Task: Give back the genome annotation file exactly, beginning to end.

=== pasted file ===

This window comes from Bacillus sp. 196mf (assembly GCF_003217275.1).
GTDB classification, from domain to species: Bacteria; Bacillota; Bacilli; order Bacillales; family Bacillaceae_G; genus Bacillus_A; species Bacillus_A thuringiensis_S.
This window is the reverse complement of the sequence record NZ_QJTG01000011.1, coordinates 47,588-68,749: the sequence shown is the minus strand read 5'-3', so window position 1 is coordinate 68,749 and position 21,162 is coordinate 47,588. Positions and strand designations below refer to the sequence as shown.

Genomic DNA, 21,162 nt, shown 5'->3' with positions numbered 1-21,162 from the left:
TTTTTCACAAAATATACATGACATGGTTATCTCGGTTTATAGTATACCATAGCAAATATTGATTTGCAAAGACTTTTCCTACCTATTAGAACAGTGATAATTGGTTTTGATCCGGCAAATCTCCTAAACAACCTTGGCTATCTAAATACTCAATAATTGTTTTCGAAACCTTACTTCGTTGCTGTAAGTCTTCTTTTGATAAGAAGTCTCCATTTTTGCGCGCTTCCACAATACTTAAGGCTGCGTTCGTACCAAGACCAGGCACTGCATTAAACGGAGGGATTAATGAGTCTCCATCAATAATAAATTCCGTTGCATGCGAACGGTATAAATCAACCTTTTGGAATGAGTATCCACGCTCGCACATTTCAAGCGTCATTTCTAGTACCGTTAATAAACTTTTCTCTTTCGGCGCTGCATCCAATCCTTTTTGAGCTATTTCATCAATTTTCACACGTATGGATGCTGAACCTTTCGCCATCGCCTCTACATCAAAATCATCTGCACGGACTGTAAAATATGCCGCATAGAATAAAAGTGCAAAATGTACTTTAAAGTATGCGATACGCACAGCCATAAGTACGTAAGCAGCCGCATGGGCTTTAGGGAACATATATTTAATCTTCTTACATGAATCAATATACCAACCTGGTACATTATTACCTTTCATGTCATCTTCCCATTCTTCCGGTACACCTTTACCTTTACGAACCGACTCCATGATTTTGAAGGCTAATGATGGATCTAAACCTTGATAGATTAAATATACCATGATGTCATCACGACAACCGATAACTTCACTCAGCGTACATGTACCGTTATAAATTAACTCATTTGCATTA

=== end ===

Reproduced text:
This window comes from Bacillus sp. 196mf (assembly GCF_003217275.1).
GTDB classification, from domain to species: Bacteria; Bacillota; Bacilli; order Bacillales; family Bacillaceae_G; genus Bacillus_A; species Bacillus_A thuringiensis_S.
This window is the reverse complement of the sequence record NZ_QJTG01000011.1, coordinates 47,588-68,749: the sequence shown is the minus strand read 5'-3', so window position 1 is coordinate 68,749 and position 21,162 is coordinate 47,588. Positions and strand designations below refer to the sequence as shown.

Genomic DNA, 21,162 nt, shown 5'->3' with positions numbered 1-21,162 from the left:
TTTTTCACAAAATATACATGACATGGTTATCTCGGTTTATAGTATACCATAGCAAATATTGATTTGCAAAGACTTTTCCTACCTATTAGAACAGTGATAATTGGTTTTGATCCGGCAAATCTCCTAAACAACCTTGGCTATCTAAATACTCAATAATTGTTTTCGAAACCTTACTTCGTTGCTGTAAGTCTTCTTTTGATAAGAAGTCTCCATTTTTGCGCGCTTCCACAATACTTAAGGCTGCGTTCGTACCAAGACCAGGCACTGCATTAAACGGAGGGATTAATGAGTCTCCATCAATAATAAATTCCGTTGCATGCGAACGGTATAAATCAACCTTTTGGAATGAGTATCCACGCTCGCACATTTCAAGCGTCATTTCTAGTACCGTTAATAAACTTTTCTCTTTCGGCGCTGCATCCAATCCTTTTTGAGCTATTTCATCAATTTTCACACGTATGGATGCTGAACCTTTCGCCATCGCCTCTACATCAAAATCATCTGCACGGACTGTAAAATATGCCGCATAGAATAAAAGTGCAAAATGTACTTTAAAGTATGCGATACGCACAGCCATAAGTACGTAAGCAGCCGCATGGGCTTTAGGGAACATATATTTAATCTTCTTACATGAATCAATATACCAACCTGGTACATTATTACCTTTCATGTCATCTTCCCATTCTTCCGGTACACCTTTACCTTTACGAACCGACTCCATGATTTTGAAGGCTAATGATGGATCTAAACCTTGATAGATTAAATATACCATGATGTCATCACGACAACCGATAACTTCACTCAGCGTACATGTACCGTTATAAATTAACTCATTTGCATTA